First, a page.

UNC Senators Damian Lyder, left and Jearlean John on their way to yesterday’s sitting of the Senate, where debate on the Gambling (Gaming and Betting) Control Bill continued.

The Government could stand to lose $250 million if they outlaw gaming machines.

Opposition senator Damien Lyder gave that figure during his contribution to the Gambling (Gaming and Betting) Control Bill 2021 debate in the Senate yesterday.

“By outlawing these machines, these roulette machines contribute $120,000 per year to the Government coffers and that is 2,000 bars. So the Government stands to lose a potential $250 million,” he said.

“And if the Government is not currently collecting that $250 million, well that is where they should get the revenue.”

He said outlawing the gaming machines would add to the Government’s shortfall in revenue.

Lyder said that the bill shifted the gamblers from the organised and regulated gaming facilities to the illegal ‘Whe Whe’ men.

He said if it were not for the lockdown, people would be protesting this bill outside the Parliament and described it as a “hurricane” imposed on the citizens by the Government.

Minister of Foreign Affairs Dr Amery Browne challenged Lyder’s description of the bill and said that it was in fact critical and important to have the proper regulations and control to protect people.

Browne described a scenario where a criminal put large sums of money on a bet and then cashed that in for clean money. The innocent person sitting next to that criminal would be an unwitting accomplice to a crime, he said.

“When we have a naive approach to these discussions, you might feel we’re talking about petty crimes. What we are seeking to control here is linked to global issues, to potential terrorism, to money laundering, to organised crime, to the mafia,” he said.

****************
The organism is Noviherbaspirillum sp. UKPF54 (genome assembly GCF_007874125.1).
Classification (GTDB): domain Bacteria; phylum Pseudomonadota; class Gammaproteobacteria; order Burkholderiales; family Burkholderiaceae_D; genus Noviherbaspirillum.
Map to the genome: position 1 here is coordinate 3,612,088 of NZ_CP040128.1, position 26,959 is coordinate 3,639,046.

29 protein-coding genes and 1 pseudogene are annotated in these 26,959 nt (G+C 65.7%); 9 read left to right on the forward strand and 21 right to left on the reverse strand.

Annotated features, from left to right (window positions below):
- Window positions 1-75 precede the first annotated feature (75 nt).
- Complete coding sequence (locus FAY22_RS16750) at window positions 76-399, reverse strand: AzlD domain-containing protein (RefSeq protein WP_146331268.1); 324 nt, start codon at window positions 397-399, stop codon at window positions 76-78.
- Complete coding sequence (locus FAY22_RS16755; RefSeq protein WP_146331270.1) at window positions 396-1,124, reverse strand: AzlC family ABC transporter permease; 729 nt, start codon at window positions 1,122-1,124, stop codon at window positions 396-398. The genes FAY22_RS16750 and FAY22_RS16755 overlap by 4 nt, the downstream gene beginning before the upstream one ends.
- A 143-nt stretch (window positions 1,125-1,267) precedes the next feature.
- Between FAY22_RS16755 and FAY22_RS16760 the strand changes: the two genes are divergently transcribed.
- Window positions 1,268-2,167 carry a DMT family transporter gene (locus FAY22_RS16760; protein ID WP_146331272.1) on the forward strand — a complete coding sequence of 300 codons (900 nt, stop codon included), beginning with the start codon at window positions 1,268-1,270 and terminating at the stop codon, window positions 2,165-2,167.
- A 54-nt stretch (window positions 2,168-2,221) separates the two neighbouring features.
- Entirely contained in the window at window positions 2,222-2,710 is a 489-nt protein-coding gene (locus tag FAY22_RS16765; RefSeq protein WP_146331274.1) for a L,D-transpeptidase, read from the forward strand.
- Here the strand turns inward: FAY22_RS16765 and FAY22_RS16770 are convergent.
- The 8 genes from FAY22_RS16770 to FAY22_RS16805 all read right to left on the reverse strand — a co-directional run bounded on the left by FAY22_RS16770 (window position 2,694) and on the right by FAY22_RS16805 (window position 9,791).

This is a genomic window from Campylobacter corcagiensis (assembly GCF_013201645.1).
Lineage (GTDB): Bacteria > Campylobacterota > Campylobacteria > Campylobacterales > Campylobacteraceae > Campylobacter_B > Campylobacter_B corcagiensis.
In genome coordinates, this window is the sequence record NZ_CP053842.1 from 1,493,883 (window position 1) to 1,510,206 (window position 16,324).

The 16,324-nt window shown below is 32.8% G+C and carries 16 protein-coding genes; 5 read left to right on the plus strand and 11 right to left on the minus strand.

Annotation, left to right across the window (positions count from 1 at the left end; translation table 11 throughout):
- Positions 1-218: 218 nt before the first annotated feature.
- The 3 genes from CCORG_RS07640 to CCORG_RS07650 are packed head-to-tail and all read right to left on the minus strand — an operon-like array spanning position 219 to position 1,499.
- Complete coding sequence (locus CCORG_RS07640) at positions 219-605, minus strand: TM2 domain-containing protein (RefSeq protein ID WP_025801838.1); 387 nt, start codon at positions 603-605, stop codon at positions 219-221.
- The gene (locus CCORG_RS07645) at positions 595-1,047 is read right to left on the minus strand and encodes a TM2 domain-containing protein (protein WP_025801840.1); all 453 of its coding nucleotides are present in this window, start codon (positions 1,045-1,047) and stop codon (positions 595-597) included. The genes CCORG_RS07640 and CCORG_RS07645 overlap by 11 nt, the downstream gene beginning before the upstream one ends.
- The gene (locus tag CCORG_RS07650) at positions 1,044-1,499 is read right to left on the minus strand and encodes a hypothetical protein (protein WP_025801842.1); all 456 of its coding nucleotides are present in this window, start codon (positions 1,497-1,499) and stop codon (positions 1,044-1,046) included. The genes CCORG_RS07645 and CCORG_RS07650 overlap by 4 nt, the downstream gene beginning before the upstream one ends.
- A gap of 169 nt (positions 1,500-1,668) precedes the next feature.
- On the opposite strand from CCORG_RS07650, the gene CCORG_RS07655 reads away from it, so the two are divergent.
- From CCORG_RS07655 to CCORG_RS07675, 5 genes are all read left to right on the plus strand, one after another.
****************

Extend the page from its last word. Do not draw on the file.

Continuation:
Browne said that Lyder had created a “straw” argument and proceeded to battle it in order to appear that he was more in support of small businesses than the Government.

“I want to confront that,” he said.

Browne said large and small businesses were being protected by this bill.

“The reality is that the playing field is not level. In an unregulated environment that currently exists, organised criminals could easily open a large sports bar in the neighbourhood and swallow the small bars in an unregulated environment,” he said.

Browne said the proper legislative framework protects all business sizes.

He detailed instances where women with gambling debts were trafficked into another country and forced into sexual slavery, where children were thrown into the trunk of a car and warned that their gambling father owed money.

“I want to make the link between heavy casino debts and death,” he said.

“Does this sound familiar?” he asked.